Exploring Franchising Today

So many individuals are exploring franchising today because they are getting tired of exchanging time for dollars in a traditional career. In order to turn curiosity into cash, these possible–entrepreneurs must thoroughly investigate franchise companies and have the guidance and support necessary to do so in an educated fashion. In my experience coaching potential franchisees, the process can take as long as 3–6 months or more. During that time, the question usually comes up: What are the most important questions to ask the franchisor and the franchisees.

While franchising is regulated by the FTC and every franchise must disclose info to you through the Franchise Disclosure Document, not all systems will have all the numbers you might expect.

Here are some questions for you to get answered one way or another during the due diligence process:

1) What are the minimum financial requirements?
The number 1 reason business fail today is undercapitalization. Studying the range of financial requirements closely will help determine if the business could work and create your projections. This is an item required in the FDD and is easy to discuss with franchisor in great detail.

2) How long will it take to break even?
Probably one of the hardest questions to get clarity on — due to inconsistency in performance across the system. During the process, you have the opportunity to talk with current and previous franchise owners. Get several answers to this until you are comfortable with an average.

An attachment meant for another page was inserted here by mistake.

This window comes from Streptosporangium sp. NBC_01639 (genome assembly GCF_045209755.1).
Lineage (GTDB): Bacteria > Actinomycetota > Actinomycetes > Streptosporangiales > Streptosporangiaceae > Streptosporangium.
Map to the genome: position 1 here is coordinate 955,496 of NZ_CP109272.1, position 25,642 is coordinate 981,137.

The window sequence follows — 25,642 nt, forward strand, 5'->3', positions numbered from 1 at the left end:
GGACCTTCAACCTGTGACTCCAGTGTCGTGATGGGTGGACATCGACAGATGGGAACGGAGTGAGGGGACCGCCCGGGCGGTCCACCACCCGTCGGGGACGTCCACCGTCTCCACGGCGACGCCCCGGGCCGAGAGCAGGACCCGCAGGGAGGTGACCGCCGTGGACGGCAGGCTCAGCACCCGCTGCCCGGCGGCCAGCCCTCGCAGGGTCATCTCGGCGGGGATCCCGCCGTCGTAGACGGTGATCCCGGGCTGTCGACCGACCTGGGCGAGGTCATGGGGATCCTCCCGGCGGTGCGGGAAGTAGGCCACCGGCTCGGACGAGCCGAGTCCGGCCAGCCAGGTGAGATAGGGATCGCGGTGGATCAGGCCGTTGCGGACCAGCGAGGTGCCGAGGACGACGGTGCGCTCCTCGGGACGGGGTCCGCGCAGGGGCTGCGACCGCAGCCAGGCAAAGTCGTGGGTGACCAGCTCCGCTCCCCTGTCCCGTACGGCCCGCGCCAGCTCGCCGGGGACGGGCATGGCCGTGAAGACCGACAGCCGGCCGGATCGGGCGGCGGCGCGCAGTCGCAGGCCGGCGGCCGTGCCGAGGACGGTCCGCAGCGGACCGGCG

3) What kind of ongoing training and support can I expect?
The FDD may only show you an agenda of the Initial Franchise Training Program. It may give you more insights about available support, it may not. It’s best to ask this directly to the franchisor and even talk with the VP of Operations and/or Training. Also ask existing franchisees about their level of satisfaction with ongoing support as this is a key reason you will be paying royalties to the franchisor.

4) How much money will I make?
This is the bottom line, isn’t it? The FTC does not require franchise systems to disclose earning claims, however, franchisors can do this if they chose. Approximately 40% of all systems complete and “Item 19” Financial Disclosure. This can be a compilation of the entire system, but it does not have to be. It can be gross sales, P & L’s or any number of ways the franchisor chooses to illustrate earnings. Although not consistent in format, what is consistent is that any claims made in the FDD must be authentic. When reading the FDD, pay particular attention to how the earning claims are calculated so you know what you are reading. Here is another place your conversations with franchisees are significant. You can ask franchisees anything and everything about fiscal performance and it is wise to do so. Handling this part of your due diligence skillfully is key to getting the information you desire for a good final decision.

For education, coaching and training on how to conduct a good process, contact Mariel Miller at www.thefranchiseadvisor.com or 732 481-5188. Services are confidential and complimentary.


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